Make your software stack come alive

Stacktile helps development teams to understand DevOps tools and techniques and put them quickly into production. Furthermore, their web app allows software companies to provide interactive documentation to their prospective customers, increasing conversions.

The company also offers full-stack development services in addition to an open-source website/app monitoring system.

I was hired as a Product Designer. With my experience in branding and marketing, I was assigned to work on the brand and corporate website as soon as I finished a basic app redesign.

* Stacktile was acquired by another company based in Berlin.

Roberto Simões (Product Designer) Dr. Dan Levin (CEO) Michael Martinides (Project Manager) Fabian Schaffert (Software Engineer) Amr Osman (Software Engineer) Marco Canini Ph.D. (Technical Advisor) UX & UI Design Design System Branding Marketing Design Front-end Dev
Stacktile Hero image
TOOLS Sketch App Invision App Photoshop, Illustrator HTML, CSS, JS GIT Hotjar, Piwik

First things first

They had just designed a logo when I started, but only the logo. I had to at least define typography and color palette.

What is the developers' color? Black & Green? Ugh! A bold logotype needs a crisp typeface with character and many fresh colors and patterns with references to their world.

Even though I defined a soft and fun color palette, I still wanted to go further and create a unique feeling for the app's interface. I designed different backgrounds for each period of the day: one each for the morning, afternoon, and evening.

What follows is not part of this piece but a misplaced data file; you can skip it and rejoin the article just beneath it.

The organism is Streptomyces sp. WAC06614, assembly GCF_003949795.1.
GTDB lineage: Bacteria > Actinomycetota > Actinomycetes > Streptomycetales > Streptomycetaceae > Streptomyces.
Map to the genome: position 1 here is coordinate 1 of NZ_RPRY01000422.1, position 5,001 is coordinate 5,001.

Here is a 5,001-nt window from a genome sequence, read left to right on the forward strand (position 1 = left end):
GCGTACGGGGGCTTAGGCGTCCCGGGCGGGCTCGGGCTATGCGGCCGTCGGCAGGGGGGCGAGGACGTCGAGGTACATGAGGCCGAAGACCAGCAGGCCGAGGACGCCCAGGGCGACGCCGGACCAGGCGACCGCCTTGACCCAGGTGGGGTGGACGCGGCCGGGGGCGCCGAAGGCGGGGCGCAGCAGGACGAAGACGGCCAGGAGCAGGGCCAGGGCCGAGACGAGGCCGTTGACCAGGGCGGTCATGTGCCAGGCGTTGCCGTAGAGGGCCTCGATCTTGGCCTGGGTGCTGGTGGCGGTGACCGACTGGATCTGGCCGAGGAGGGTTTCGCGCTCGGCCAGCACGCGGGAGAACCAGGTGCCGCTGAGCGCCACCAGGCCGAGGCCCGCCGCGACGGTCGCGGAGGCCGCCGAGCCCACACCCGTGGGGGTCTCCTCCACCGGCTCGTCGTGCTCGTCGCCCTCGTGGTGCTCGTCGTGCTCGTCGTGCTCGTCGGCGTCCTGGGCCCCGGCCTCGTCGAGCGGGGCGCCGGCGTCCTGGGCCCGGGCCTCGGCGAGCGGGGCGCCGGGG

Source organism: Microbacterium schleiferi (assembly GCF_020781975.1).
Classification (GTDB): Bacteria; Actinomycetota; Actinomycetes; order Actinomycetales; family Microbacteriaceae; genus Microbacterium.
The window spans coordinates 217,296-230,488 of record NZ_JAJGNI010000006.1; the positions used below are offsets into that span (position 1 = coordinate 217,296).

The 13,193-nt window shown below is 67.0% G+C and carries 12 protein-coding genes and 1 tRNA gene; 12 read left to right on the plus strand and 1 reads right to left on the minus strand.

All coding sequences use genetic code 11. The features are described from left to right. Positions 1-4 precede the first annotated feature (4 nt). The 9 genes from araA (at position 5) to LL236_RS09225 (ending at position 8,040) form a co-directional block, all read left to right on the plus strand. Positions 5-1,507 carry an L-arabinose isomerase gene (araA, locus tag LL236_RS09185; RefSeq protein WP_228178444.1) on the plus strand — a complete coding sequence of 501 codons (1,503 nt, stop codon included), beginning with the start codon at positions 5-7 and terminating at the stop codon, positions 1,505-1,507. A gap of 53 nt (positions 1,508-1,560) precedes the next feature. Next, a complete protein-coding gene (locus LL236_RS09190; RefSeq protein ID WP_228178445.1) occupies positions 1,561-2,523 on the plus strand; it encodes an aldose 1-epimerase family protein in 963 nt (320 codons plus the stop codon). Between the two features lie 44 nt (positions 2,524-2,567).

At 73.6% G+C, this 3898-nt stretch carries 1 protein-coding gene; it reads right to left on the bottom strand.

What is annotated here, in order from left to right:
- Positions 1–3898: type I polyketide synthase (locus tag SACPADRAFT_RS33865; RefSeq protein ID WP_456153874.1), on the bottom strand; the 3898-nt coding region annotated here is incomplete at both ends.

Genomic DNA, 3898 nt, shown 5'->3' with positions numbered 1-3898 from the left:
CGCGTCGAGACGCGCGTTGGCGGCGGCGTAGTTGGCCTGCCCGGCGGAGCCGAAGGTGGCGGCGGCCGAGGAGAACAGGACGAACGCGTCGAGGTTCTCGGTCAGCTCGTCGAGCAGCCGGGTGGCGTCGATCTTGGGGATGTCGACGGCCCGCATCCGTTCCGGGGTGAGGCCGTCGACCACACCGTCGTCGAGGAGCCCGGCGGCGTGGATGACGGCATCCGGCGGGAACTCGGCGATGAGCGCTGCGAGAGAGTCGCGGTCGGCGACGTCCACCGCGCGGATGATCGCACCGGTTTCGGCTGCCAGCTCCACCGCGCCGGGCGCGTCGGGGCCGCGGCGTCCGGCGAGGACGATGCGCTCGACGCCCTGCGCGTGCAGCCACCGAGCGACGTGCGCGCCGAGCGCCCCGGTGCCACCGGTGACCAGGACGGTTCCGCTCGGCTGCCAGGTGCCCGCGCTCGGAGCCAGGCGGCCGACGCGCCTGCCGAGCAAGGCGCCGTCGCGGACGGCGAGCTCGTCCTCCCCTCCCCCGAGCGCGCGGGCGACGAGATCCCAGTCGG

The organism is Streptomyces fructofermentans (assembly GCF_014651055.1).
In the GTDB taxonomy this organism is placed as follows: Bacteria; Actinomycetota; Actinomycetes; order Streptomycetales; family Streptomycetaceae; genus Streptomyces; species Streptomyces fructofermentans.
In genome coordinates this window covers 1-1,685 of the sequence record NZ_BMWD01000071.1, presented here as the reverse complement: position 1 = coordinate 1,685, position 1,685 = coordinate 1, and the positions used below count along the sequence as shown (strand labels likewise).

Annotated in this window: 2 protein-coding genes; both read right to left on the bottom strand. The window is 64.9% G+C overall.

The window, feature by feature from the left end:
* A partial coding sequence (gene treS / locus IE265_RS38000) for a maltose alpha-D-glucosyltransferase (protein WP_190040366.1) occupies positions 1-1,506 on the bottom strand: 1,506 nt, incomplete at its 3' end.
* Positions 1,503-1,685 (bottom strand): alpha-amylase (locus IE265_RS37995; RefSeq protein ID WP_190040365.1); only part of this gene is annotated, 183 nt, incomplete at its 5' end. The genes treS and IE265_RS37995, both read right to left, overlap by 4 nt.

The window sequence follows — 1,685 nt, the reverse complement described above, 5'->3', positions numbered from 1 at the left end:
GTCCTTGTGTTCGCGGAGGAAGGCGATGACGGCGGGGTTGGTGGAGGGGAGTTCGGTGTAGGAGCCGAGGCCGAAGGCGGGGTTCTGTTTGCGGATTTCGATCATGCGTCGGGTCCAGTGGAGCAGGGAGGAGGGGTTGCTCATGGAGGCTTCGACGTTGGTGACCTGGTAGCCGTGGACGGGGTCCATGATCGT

Since we didn't have the budget to buy an attractive font family, let's Google it! The fonts chosen were: Source Sans Pro for the titles and Inconsolata for the body and links.

Initially, I thought I would use the same fonts for marketing and the app. But when I started working on the marketing materials, I realized it wouldn't be as impactful as I wanted. So I just used Source Sans.

The next step was to document these decisions and create a design system.

Stacktile Design System picture

User Interface

The first thing I did was to suggest an urgent change in the usability of the app, to simply make the Command Line boxes already visible from the moment the user entered the page. Initially it was necessary to click on the server icon for the terminal window to appear.

Since I started working part-time, I created a prototype in HTML, CSS, JS instead of designing the screens using Sketch. This significantly speeds up the handoff to the engineers.

After I finished the app's redesign in HTML, I went back to a typical workflow. Designing wireframes in Sketch and then implementing them in the app using Github.

See the APP HTML prototype

User Experience

I created many questionnaires applied them to a group of users. Furthermore, I reviewed the Piwik analytics data and implemented Hotjar to refine user stories, journeys, and wireframing boards.

During the time I worked there, in addition, to designing and implementing new features, I did countless iterations like this to fine-tune the UX and UI of the application.

Stacktile UI User Flow
Stacktile UI mobile first
Stacktile UI questionary
Stacktile UI wireframes

Not always what
we expect happens

We created two landing pages with different designs for the web app launch to test which would convert better. I was optimistic that version 2 (screenshot attached) would be the winner. However, numbers showed that version 1 related better with the target audience.

Landing page #1

Landing page #2

Stacktile Landing Page

More services,
more landing pages

As mentioned before, Stacktile also provides full-stack development services; they also open-sourced the company's website monitoring technology. I designed two landing pages for each of those areas, and A / B tested them using the Convert app.


Solutions Landing Page
No cookies + Info Designed & Coded by Roberto Simões
-- Berlin, Germany